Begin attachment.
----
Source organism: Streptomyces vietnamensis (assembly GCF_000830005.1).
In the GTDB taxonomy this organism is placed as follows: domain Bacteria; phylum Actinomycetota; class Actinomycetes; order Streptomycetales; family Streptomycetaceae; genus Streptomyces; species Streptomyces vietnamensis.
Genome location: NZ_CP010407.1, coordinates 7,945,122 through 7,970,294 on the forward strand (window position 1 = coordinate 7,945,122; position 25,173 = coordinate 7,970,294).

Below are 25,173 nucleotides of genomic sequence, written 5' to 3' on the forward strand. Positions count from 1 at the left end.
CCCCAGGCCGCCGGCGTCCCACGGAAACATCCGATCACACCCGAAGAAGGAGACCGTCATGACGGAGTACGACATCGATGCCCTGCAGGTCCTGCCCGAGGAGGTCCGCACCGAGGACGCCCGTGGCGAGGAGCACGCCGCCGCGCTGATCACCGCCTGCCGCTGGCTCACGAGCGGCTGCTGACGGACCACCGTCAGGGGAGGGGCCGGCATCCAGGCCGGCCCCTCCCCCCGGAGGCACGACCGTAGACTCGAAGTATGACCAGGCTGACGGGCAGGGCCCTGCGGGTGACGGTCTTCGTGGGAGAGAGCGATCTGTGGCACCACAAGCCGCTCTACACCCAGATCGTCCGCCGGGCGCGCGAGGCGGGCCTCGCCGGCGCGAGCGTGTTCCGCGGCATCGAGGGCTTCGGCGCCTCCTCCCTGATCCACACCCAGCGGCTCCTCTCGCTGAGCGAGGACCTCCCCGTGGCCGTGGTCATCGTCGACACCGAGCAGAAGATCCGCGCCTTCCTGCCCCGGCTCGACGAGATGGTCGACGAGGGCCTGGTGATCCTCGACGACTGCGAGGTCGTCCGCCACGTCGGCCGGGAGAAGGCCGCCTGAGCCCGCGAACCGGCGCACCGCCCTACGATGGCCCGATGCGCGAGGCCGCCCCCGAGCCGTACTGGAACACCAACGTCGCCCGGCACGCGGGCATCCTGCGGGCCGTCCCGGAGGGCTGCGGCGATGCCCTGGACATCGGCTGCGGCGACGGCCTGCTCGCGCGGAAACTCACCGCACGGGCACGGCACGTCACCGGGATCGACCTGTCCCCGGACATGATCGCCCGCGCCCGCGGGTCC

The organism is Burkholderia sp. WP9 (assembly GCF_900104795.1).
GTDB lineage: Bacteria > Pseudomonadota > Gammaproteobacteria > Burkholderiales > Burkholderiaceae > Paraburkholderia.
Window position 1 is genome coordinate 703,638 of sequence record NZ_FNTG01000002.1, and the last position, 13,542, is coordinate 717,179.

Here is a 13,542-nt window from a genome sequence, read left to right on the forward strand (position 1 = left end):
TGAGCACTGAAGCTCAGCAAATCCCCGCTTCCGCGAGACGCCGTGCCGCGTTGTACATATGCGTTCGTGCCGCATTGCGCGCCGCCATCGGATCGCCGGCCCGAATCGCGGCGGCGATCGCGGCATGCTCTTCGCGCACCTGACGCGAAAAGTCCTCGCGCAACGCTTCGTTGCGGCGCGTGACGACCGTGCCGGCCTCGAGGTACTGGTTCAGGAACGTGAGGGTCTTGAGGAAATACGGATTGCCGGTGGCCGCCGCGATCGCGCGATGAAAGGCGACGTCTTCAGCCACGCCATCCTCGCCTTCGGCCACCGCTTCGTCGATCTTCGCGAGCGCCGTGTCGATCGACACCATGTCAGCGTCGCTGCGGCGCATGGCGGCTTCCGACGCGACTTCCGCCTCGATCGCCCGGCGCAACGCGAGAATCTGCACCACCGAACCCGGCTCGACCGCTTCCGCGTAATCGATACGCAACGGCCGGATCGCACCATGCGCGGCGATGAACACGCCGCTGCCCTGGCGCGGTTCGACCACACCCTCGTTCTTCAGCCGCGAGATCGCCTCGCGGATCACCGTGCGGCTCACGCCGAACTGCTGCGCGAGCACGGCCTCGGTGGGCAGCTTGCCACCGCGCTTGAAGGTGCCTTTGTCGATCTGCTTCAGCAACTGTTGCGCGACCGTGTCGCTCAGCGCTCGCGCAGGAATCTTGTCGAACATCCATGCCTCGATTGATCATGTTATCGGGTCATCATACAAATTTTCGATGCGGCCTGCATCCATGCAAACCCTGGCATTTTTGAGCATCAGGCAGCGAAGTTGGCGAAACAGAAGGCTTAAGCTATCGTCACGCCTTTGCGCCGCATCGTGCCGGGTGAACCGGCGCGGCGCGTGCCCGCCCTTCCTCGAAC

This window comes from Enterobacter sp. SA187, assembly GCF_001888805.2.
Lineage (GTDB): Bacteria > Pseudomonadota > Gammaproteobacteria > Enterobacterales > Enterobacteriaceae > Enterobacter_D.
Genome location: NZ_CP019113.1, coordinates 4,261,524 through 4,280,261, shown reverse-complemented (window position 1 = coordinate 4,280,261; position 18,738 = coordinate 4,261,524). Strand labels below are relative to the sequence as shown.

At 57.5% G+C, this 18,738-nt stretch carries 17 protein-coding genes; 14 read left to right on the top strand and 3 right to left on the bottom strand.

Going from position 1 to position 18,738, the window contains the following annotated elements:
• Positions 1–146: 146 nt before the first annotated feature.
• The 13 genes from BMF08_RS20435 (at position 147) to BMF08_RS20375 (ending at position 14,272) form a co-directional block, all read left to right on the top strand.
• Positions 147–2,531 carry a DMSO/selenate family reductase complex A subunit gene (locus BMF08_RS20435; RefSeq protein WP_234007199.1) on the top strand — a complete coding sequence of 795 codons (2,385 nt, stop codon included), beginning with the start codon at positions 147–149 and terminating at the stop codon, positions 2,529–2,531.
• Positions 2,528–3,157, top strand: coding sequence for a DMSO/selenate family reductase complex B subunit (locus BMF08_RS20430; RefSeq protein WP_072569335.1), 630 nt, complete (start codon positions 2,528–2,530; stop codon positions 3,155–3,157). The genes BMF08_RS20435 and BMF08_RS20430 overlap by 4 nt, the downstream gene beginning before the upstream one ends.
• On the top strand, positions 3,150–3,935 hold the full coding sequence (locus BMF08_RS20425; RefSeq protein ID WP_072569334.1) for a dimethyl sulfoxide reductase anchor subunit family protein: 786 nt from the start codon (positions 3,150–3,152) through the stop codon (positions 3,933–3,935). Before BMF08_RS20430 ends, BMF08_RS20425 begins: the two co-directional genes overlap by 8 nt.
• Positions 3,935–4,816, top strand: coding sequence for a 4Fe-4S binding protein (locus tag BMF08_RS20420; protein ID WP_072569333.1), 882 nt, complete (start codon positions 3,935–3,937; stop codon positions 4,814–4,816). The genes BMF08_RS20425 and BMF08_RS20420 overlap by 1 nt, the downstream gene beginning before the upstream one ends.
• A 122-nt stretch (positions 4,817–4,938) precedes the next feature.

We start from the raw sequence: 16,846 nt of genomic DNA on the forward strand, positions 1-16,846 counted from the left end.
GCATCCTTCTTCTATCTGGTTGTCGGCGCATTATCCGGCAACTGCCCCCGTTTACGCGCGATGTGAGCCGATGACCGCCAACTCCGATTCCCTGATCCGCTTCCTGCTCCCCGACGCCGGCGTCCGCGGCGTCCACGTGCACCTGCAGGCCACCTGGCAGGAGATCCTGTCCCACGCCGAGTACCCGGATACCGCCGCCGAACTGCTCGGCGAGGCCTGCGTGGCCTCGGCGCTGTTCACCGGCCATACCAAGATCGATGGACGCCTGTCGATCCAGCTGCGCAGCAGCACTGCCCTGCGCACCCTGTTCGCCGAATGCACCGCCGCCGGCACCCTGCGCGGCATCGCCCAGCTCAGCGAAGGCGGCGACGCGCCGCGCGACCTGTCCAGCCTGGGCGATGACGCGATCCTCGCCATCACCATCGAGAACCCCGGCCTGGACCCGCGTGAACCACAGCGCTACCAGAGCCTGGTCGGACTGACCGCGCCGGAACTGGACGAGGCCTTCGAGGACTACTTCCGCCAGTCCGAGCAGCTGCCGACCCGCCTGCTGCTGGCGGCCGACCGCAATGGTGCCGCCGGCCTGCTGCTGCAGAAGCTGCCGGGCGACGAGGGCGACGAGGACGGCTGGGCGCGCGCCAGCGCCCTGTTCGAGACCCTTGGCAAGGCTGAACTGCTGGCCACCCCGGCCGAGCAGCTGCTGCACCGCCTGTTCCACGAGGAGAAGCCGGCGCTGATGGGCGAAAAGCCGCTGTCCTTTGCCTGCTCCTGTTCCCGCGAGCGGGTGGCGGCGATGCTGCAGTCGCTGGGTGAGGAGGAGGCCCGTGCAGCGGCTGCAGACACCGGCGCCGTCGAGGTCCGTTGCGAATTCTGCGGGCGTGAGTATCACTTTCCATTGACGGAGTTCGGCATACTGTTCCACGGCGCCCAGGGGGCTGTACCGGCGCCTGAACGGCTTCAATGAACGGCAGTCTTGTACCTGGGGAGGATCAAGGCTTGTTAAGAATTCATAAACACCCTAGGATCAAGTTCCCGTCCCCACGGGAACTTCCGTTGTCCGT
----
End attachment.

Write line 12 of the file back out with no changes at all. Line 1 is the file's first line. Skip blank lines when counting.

Lineage (GTDB): Bacteria > Pseudomonadota > Gammaproteobacteria > Enterobacterales > Enterobacteriaceae > Enterobacter_D.